The perils of ironic funniness

I had a sobering experience some time ago at one of our local eateries. The restaurant sold this paper, and I watched as someone who looked like an out-of-towner picked up a copy to read it. I knew my column was in there, and I could watch as she started leafing through the pages.

Wow, I thought, this will be great. To see how someone who doesn’t know me or my work reacts to my humor! I tried to look as inconspicuous as I could, so she wouldn’t recognize me from the photo, but I couldn’t wait to see her reaction.

The title of the piece that week was “How to Be An Aging Parent,” and I had gotten good reactions from friends.


I could see that she had reached the page containing my column. “Ah, here’s something interesting,” I heard her say to her husband or boyfriend (or guy she was having an affair with).

I couldn’t wait to hear her first laugh, to hear her say to the man she was with, “This guy is funny!”

Maybe she had connections in New York. Maybe she was a literary agent. Who knew how far this could go?

But after a minute or two she said, grumpily, “Oh, he isn’t being serious,” and she went to the next page.

I felt a mix of emotions, none of them good. First, I was crushed. No big deal; that’s almost an everyday experience for me. Second, I felt guilty. There she was, probably having trouble with her own aging parents, and thinking this might help her understand them, and all I presented was wit. And I began to realize that a lot of your success in humor depends on people knowing you’re a funny person before they even read or otherwise experience your work — especially if your humor is ironic (as is often the case for me).

I’ll show you what I mean.

Consider the following two quotes. Let’s call them A and B. One is from a famous philosopher and the other is from a famous humorist.

First, as usual, is A:

“To love is to suffer. To avoid suffering, one must not love. But then, one suffers from not loving. Therefore, to love is to suffer; not to love is to suffer; to suffer is to suffer. To be happy is to love. To be happy then, is to suffer, but suffering makes one unhappy. Therefore, to be happy, one must love or love to suffer or suffer from too much happiness.”

And next, no surprise, is B:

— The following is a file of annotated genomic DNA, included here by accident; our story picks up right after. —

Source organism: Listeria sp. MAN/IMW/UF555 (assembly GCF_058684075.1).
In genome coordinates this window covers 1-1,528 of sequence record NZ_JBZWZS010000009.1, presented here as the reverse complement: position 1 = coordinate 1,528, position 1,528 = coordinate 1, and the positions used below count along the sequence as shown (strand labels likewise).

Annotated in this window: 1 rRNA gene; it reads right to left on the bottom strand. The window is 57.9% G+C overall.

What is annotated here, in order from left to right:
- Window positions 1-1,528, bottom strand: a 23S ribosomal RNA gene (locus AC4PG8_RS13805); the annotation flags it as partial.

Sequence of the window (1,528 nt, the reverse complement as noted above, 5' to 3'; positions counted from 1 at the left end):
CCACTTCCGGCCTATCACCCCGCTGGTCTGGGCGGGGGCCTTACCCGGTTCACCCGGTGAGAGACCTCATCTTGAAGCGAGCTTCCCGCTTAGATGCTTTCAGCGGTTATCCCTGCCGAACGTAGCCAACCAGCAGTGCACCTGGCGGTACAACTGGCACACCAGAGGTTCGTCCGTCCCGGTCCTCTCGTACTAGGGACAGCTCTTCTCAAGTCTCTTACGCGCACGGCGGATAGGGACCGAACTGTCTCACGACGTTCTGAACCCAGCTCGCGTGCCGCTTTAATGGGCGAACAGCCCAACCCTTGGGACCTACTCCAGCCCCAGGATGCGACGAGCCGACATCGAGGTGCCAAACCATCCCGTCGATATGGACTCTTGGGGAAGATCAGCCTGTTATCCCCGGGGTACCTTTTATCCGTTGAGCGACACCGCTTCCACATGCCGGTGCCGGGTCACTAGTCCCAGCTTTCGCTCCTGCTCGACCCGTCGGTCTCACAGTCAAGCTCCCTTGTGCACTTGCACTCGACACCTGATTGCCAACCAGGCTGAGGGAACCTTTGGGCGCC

“Abstraction deals with possibility and actuality, but its conception of actuality is a false rendition, since the medium is not actuality but possibility. Only by annulling actuality can abstraction grasp it, but to annul it is precisely to change it into possibility. Within abstraction everything that is said about actuality in the language of abstraction is said within possibility. That is, in the language of actuality all abstraction is related to actuality as a possibility, not to an actuality within abstraction and possibility.”

For my more intellectual readers, I’m sure it’s obvious which one is the philosopher and which the humorist. But what about the rest of you? Not that I’m putting you down for not being intellectual; I don’t think of myself as an intellectual. I always pretend I know what people are talking about when they make Shakespearian references, but I usually don’t.

Anyhow, here’s the answer:

A is from Woody Allen (actually from a wonderful little speech by Diane Keaton in Allen’s 1975 film, “Love and Death”).

And B is from Kierkegaard, the 19th-century Danish philosopher, who, so I’ve read, did have a good wit, but was not in the same league as Allen. And let’s face it, there really was not that much to laugh about in mid-19th-century Denmark.

It’s all about expectations. If you know someone is funny, then you are primed to laugh at what they say or write. At a Woody Allen film, I start laughing when the opening credits are rolling by. But when I read Kierkegaard, I have no expectation of laughter, especially when I’m reading him in the original Danish.

So for me, as a humorist, the key is for people to know I’m at least trying to be funny before they start reading my work. I realized, after seeing that woman’s reaction, that a lot of my humor is indeed ironic, sometimes even bordering on the sarcastic. My titles often don’t suggest humor at all, e.g., a piece I wrote in March of this year: “An Inspiration.” It was about a woman who attained fame in her 90s when her diary was discovered in a dumpster. She wasn’t really an inspiration for me. For one thing, I never throw any of my writings away, so what are the chances I’ll be discovered that way? Secondly, becoming famous in my 90s isn’t what I have in mind, though actually getting to my 90s might be nice.